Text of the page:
3.2B
Performance Goal: FY 2002: States that receive DOL financial assistance under the Workforce Investment Act provide benefits and services in a nondiscriminatory manner as evidenced by:

  • Their timely submission of Methods of Administration which demonstrate how their programs and activities are operated in a nondiscriminatory manner, or in the absence of timely submissions, the issuance of a "Show Cause Notice" within 15 days of a non-timely submission ; and
  • The issuance, within 180 days of the submission of the MOA, of a determination or a conciliation agreement which indicates that the MOA gives reasonable guarantee that benefits and services are provided in a nondiscriminatory manner.

FY 2001: All DOL national and State level programs financially assisted under the Workforce Investment Act (WIA) are in compliance with all applicable civil rights laws and regulations.

FY 2000: Within 180 days of submission of State Methods of Administration (MOAs), States are in compliance with the non-discrimination provisions of Section 188 of the Workforce Investment Act (WIA) and 29 CFR Part 37.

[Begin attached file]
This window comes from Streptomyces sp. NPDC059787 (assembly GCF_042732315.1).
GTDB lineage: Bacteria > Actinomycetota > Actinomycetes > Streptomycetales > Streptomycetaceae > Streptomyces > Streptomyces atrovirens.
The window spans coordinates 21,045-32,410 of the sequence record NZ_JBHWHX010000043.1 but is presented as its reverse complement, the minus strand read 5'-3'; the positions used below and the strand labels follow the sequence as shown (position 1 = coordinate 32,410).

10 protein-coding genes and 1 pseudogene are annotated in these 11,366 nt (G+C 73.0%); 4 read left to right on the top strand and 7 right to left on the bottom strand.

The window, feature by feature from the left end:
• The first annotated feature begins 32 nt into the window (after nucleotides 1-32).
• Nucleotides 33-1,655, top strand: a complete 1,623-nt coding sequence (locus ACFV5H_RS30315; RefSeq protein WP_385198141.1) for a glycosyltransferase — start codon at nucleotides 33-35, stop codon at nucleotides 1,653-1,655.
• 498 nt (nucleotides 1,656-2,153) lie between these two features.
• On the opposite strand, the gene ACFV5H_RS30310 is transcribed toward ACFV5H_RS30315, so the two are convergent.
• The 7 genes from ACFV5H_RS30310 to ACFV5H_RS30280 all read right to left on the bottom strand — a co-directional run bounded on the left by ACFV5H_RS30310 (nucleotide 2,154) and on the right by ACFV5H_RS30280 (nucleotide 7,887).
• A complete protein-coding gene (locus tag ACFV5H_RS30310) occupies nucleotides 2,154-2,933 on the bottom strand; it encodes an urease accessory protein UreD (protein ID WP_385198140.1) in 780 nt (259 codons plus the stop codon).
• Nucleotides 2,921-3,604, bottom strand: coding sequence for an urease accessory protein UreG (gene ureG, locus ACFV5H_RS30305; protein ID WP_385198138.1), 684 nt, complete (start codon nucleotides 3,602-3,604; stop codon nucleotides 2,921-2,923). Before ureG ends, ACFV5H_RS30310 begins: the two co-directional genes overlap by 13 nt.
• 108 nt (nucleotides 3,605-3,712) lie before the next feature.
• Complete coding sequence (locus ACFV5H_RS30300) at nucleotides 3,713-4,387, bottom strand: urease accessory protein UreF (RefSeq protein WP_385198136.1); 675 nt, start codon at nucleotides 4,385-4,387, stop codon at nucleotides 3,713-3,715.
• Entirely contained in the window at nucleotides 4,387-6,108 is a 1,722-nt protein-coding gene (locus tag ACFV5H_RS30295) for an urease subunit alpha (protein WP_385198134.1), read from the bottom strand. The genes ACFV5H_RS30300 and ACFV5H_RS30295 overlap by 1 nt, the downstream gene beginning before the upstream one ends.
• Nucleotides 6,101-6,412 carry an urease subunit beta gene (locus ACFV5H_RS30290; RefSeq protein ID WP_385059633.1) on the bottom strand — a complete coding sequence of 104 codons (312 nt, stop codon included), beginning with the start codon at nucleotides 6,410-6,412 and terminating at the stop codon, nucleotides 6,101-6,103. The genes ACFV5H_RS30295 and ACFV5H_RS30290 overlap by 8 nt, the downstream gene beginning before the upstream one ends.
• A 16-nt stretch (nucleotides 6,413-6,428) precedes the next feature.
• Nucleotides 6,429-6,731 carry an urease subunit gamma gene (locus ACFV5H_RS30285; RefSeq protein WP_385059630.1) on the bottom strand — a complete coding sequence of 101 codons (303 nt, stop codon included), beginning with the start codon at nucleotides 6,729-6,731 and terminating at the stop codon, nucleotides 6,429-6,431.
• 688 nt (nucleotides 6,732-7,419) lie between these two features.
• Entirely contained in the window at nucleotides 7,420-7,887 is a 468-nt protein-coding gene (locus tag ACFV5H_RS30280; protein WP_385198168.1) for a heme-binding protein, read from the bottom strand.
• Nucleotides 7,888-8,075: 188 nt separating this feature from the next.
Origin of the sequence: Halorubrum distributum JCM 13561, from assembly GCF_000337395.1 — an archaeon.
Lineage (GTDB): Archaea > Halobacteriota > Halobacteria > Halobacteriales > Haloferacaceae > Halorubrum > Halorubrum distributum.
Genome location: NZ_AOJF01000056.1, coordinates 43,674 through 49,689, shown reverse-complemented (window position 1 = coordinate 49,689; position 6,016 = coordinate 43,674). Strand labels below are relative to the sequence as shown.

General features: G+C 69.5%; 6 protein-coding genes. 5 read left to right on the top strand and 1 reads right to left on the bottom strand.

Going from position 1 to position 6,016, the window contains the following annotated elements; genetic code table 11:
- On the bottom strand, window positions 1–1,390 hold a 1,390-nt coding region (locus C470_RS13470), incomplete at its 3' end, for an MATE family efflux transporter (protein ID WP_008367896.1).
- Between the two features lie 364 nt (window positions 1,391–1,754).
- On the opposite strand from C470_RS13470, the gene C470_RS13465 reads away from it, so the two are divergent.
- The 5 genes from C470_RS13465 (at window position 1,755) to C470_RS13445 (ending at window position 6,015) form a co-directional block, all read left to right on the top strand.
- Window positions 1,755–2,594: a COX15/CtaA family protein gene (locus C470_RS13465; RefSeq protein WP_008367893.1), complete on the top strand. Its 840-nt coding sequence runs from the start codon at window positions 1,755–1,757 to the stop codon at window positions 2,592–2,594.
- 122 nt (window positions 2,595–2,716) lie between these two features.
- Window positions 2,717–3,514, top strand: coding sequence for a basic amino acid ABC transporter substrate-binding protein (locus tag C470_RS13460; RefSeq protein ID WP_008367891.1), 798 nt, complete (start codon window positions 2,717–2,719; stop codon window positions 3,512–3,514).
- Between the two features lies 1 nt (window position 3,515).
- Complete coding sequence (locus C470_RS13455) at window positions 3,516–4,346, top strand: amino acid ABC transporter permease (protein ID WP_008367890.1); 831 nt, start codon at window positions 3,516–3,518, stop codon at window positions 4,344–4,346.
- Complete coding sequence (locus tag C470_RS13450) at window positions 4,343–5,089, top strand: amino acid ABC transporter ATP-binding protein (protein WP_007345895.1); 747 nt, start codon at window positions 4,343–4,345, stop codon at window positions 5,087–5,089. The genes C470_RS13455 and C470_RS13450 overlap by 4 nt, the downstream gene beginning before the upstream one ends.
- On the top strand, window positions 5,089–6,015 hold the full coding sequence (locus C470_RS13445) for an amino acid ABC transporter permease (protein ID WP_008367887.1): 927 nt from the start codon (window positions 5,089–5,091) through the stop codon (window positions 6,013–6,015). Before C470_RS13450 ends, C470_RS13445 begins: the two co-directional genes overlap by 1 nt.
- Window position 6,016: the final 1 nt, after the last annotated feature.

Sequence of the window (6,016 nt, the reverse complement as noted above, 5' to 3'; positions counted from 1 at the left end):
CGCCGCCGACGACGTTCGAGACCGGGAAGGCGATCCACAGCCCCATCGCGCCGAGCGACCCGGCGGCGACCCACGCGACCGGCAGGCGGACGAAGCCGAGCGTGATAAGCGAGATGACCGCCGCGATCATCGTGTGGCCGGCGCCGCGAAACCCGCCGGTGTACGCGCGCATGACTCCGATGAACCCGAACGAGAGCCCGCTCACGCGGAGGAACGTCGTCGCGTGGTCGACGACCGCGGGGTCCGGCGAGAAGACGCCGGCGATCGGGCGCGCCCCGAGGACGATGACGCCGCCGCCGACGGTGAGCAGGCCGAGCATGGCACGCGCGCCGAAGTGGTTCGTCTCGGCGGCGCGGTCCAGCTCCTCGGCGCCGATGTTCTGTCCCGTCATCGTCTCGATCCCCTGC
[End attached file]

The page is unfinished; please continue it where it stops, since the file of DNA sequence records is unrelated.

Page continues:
FY 1999: Issue final regulations implementing the nondiscrimination provisions of Section 188 of WIA by August 7, 1999.

Performance Results: FY 2000: Deferred until FY 2001

FY 1999: The goal was not met.

Indicator:

  • Number of MOAs due during FY
  • Number of MOAs timely submitted
  • Number of compliance determinations issued within 180 days.
  • Number of conciliation agreements issued within 180 days.
  • Number of Show Cause Notices issued within 15 days.

Data Source: Methods of Administration Agreement signed by States, Show Cause Notices, Compliance Determinations, and Conciliation Agreements.

Baseline: FY 2001: 30 ETA approved State plans.

FY 2000: 53 state administered programs, 4 national programs

Comment: MOAs detail how each State will implement the nondiscrimination and equal opportunity provisions of WIA. MOAs are due 180 days after ETA gives final approval to a States's five-year WIA Strategic Plan. Noncompliance with MOA requirements can result in the withdrawal of grant funds.